At the University of Southern California’s Body Computing Conference, USC researchers showcased Nigel, a mini-Cooper equipped with a whopping 230 sensors that monitor the health of both the car and driver. It’s the result of a collaboration between BMW and the world-famous USC School of Cinematic Arts that dates back to 2010.
You might ask why is a film school involved in a smart car? According to researchers, the goal was not to merely display lists of statistics and data about a vehicle and its user; researchers aimed to create a car with character and personality that uses “storytelling” to motivate the driver to change his or her health habits, as well as driving habits. A car with a personality undoubtedly would be a much more interesting “road companion” as well (and perhaps someday help the Hoff fight crime?).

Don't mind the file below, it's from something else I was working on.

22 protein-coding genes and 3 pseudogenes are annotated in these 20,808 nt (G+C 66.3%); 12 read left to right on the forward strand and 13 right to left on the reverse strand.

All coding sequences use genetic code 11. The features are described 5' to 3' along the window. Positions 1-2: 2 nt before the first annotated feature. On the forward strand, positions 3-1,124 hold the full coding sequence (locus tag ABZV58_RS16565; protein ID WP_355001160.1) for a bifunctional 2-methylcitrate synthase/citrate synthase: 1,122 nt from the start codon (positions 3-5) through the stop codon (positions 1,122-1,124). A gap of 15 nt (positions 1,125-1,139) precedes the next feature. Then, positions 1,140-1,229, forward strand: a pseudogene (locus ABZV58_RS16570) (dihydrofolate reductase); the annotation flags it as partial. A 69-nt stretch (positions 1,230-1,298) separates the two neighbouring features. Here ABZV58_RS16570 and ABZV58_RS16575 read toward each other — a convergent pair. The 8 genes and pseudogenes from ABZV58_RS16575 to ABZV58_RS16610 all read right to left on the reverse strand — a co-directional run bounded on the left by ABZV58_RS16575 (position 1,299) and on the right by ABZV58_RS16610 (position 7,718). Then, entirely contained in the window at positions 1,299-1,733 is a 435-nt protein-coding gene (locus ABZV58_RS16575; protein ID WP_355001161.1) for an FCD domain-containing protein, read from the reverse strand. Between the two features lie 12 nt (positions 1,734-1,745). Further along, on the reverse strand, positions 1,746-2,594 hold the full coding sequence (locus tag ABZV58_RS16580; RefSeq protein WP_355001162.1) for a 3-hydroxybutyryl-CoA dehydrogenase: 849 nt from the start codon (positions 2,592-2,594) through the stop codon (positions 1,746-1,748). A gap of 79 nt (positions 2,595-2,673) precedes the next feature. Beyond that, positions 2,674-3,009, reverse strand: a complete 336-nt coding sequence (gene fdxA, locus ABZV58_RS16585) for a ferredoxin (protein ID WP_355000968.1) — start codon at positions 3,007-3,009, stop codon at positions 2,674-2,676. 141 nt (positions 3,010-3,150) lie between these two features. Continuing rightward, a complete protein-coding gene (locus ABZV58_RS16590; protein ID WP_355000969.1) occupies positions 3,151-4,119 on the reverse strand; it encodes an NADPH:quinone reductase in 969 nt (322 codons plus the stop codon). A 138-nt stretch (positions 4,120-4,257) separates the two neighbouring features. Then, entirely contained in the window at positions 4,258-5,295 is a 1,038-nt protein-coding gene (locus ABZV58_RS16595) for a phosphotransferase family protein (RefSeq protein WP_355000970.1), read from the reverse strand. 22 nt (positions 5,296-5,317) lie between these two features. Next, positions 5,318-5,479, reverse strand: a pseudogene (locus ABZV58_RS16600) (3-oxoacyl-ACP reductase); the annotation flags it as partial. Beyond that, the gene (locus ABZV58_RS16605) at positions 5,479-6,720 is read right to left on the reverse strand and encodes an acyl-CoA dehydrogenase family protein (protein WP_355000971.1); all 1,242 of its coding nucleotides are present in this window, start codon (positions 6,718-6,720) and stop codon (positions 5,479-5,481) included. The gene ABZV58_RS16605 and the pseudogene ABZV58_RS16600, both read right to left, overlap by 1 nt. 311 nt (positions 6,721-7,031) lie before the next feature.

Nigel’s technology includes MEMS-enabled devices and ultrasound-enabled sensors, which would allow a user to instantly measure vital statistics by placing his or her hands on the steering wheel. Heart rate, for example, can be measured to see a user’s heart rate changes throughout a drive home. There are even ideas to incorporate pollution sensors and oxygen content sensors to tell drivers if their drive through the smoggy Los Angeles streets could affect their health.
Article from Fast Company: Your Next Doctor Might Be Your Car
More info from USC: Car tracks drivers’ vital signs